Affiliations

  1. Department of Physics and Astronomy, University of South Carolina, Columbia, SC, USA

    • S. A. Rodney
  2. University Observatory Munich, Munich, Germany

    • I. Balestra
  3. Department of Physics, University of California, Davis, CA, USA

    • M. Bradac
    •  & A. Hoag
  4. Space Telescope Science Institute, Baltimore, MD, USA

    • G. Brammer
    • , A. G. Riess
    •  & L.-G. Strolger
  5. Fisika Teorikoa, Zientzia eta Teknologia Fakultatea, Euskal Herriko Unibertsitatea UPV/EHU, Leioa, Spain

    • T. Broadhurst
  6. IKERBASQUE, Basque Foundation for Science, Alameda Urquijo, Bilbao, Spain

    • T. Broadhurst
  7. Dipartimento di Fisica e Scienze della Terra, Università degli Studi di Ferrara, Ferrara, Italy

    • G. B. Caminha
    •  & P. Rosati
  8. Kapteyn Astronomical Institute, University of Groningen, P.O. Box 800, 9700 AV, Groningen, The Netherlands

    • G. B. Caminha
  9. Max-Planck-Institut für Astrophysik, Garching, Germany

    • G. Chirivì
    •  & S. H. Suyu
  10. IFCA, Instituto de Física de Cantabria (UC-CSIC), Santander, Spain

    • J. M. Diego
  11. Department of Astronomy, University of California, Berkeley, CA, USA

    • A. V. Filippenko
    •  & P. L. Kelly
  12. Miller Institute for Basic Research in Science, University of California, Berkeley, CA, USA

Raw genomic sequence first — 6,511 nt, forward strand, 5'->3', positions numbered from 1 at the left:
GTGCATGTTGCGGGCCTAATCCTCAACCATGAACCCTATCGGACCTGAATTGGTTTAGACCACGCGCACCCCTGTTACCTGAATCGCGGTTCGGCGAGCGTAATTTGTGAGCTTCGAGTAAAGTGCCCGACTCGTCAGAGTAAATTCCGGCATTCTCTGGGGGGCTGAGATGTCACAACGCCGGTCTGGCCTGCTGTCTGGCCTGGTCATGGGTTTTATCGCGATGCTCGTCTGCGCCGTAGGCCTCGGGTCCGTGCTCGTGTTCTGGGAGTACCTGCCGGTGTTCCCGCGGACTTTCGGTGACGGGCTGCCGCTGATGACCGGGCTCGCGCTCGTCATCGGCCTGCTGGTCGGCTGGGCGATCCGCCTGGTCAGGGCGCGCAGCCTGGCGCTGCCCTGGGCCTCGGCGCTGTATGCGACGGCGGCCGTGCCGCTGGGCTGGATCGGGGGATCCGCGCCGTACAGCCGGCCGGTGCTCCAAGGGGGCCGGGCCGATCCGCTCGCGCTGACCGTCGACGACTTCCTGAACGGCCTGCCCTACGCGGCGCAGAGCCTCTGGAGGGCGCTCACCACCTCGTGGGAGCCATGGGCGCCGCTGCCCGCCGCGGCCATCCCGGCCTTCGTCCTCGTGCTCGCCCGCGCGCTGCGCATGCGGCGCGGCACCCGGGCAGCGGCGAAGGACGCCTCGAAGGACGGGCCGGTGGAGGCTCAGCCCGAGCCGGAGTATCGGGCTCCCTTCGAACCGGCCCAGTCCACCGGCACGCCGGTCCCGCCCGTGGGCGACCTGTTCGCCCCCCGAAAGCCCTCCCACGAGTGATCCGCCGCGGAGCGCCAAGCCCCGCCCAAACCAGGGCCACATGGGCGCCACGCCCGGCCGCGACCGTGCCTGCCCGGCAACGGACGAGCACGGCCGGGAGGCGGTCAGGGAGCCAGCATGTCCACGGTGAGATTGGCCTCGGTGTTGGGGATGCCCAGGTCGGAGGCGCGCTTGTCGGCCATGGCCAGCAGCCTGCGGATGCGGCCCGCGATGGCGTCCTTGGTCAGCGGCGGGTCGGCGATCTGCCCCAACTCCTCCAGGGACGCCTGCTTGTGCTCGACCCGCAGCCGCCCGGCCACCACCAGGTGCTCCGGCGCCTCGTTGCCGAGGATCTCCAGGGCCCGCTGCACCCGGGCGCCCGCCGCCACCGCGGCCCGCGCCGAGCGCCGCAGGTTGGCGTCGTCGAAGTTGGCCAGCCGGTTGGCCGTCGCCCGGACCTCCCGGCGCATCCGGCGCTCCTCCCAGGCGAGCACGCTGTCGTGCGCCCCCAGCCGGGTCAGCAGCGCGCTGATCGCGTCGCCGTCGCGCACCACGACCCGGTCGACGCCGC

• A. V. Filippenko
  13. Department of Astronomy and Astrophysics, University of California, Santa Cruz, CA, USA

    • R. J. Foley
  14. Center for Cosmology and Particle Physics, New York University, New York, NY, USA

    • O. Graur
  15. Department of Astrophysics, American Museum of Natural History, New York, NY, USA

    • O. Graur
  16. Harvard/Smithsonian Center for Astrophysics, Cambridge, MA, USA

    • O. Graur
  17. Dipartimento di Fisica, Università degli Studi di Milano, Milan, Italy

    • C. Grillo
  18. Dark Cosmology Centre, Niels Bohr Institute, University of Copenhagen, Copenhagen, Denmark

    • C. Grillo
    • , J. Hjorth
    •  & J. Selsing
  19. Infrared Processing and Analysis Center, California Institute of Technology, Pasadena, CA, USA

    • S. Hemmati
  20. Centre for Extragalactic Astronomy, Department of Physics, Durham University, Durham, UK

    • M. Jauzac
  21. Institute for Computational Cosmology, Durham University, Durham, UK

    • M. Jauzac
  22. Astrophysics and Cosmology Research Unit, School of Mathematical Sciences, University of KwaZulu-Natal, Durban, South Africa

    • M. Jauzac
  23. Department of Physics and Astronomy, Rutgers, The State University of New Jersey, Piscataway, NJ, USA

    • S. W. Jha
  24. Department of Astronomy, Graduate School of Science, The University of Tokyo, Tokyo, Japan

    • R. Kawamata
  25. School of Physics and Astronomy, University of Minnesota, Minneapolis, MN, USA

    • P. L. Kelly
    •  & L. L. R. Williams
  26. Las Cumbres Observatory Global Telescope Network, Goleta, CA, USA

    • C. McCully
  27. Department of Physics, University of California, Santa Barbara, CA, USA